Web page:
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Bit of a python newbie, but I got the following list of tuples. I need a list of tuples whereby the tuples are sorted by value and if the value is the same, sorted alphabetically. Here's a sample:

list_of_medals = [('Sweden', 24), ('Germany', 16), ('Russia', 10), ('Ireland', 10), ('Spain', 9), ('Albania', 8), ('Lithuania', 7), ('Iceland', 6), ('Malta', 5), ('Italy', 5), ('Serbia', 4), ('Estonia', 4), ('Turkey', 4), ('Moldova', 2), ('Azerbaijan', 2)]
                                                               \____/                                                                                                                      \_____/                                         \______/
#after sorting                                                 /    \                                                                                                                      /     \                                         /      \
sorted_medals  = [('Sweden', 24), ('Germany', 16), ('Ireland', 10), ('Russia', 10), ('Spain', 9), ('Albania', 8), ('Lithuania', 7), ('Iceland', 6), ('Malta', 5), ('Italy', 5), ('Estonia', 4), ('Serbia', 4), ('Turkey', 4), ('Azerbaijan', 2), ('Moldova', 2)]

Is it perhaps possible with the import operator module`? Help will be appreciated.

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up vote 2 down vote accepted

You can use the sorted function:

sorted_by_medals = sorted(list_of_medals, key=lambda tup: (-tup[1], tup[0]))
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This ignores the country name and thus doesn't meet the spec. – NPE Nov 20 '12 at 21:23
this doesn't sort alphabetically if the values are the same – bmu Nov 20 '12 at 21:23
Missed requirement: "if the value is the same, sorted alphabetically." – Steven Rumbalski Nov 20 '12 at 21:23
Won't this now sort reversed alphabetically if the numbers are the same? – mgilson Nov 20 '12 at 21:29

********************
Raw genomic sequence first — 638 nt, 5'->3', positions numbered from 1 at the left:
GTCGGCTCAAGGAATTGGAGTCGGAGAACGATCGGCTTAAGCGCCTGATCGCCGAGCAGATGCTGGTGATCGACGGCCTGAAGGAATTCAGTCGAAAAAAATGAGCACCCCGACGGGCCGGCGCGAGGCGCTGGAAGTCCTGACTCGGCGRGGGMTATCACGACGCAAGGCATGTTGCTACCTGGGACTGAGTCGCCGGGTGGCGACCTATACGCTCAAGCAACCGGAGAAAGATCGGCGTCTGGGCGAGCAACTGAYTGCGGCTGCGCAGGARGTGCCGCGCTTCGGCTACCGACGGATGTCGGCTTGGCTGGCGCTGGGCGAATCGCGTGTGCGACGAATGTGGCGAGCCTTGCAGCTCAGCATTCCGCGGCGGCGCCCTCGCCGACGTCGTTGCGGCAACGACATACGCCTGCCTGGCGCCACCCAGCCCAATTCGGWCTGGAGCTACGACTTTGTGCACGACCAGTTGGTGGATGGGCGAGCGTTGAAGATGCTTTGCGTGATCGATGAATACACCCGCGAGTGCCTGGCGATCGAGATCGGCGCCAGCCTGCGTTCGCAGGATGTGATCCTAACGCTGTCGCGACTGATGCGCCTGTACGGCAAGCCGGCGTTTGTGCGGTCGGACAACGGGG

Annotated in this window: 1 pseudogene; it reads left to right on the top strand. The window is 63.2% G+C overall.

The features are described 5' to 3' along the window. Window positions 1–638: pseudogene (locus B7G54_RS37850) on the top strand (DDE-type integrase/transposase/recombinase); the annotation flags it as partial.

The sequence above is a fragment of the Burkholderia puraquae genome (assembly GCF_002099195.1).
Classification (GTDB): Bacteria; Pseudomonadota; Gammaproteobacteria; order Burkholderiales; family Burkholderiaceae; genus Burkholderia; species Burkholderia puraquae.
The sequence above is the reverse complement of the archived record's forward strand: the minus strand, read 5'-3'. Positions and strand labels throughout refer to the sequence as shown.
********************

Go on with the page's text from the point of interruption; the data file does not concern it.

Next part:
You're right, I edited. – alestanis Nov 20 '12 at 21:30

In this instance, I'd use a lambda function as the key argument to sort()/sorted():

In [59]: sorted(list_of_medals, key=lambda x:(-x[1],x[0]))
[('Sweden', 24),
 ('Germany', 16),
 ('Ireland', 10),
 ('Russia', 10),
 ('Spain', 9),
 ('Albania', 8),
 ('Lithuania', 7),
 ('Iceland', 6),
 ('Italy', 5),
 ('Malta', 5),
 ('Estonia', 4),
 ('Serbia', 4),
 ('Turkey', 4),
 ('Azerbaijan', 2),
 ('Moldova', 2)]

The negation of x[1] is needed to sort the medals in descending order while sorting country names in ascending order (simply setting reverse=True wouldn't achieve that).

As several people have pointed out in the comments, a more general way to do a complex sort on a compound key is to perform several sorting steps. To do this, sort on one component at a time, starting with the least significant one:

In [67]: temp = sorted(list_of_medals, key=itemgetter(0))

In [68]: sorted(temp, key=itemgetter(1), reverse=True)
[('Sweden', 24),
 ('Germany', 16),
 ('Ireland', 10),
 ('Russia', 10),

This relies on the fact that Python's sort is stable, meaning that items that compare equal are never reordered.

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I think that it is also worth mentioning the fact that python's sort is "stable". While you don't need it in this case because you can easily sort big->small just by -x[1], with other types it isn't quite so easy and you may be forced to do the sorting in 2 steps. – mgilson Nov 20 '12 at 21:27
You could also sort twice, because Python sort is stable. – katrielalex Nov 20 '12 at 21:27
@katrielalex -- great minds must think alike. :) – mgilson Nov 20 '12 at 21:28
@mgilson: could you provide an example where you can't use key function and have to use 2-step sort? – J.F. Sebastian Nov 20 '12 at 22:34
@J.F.Sebastian: Let's say instead of the numeric medal count we had a string that had to be sorted lexicographically in descending order. The negation trick wouldn't work, and the two sorts would probably be the cleanest way to do the compound ascending/descending sort. – NPE Nov 20 '12 at 22:36

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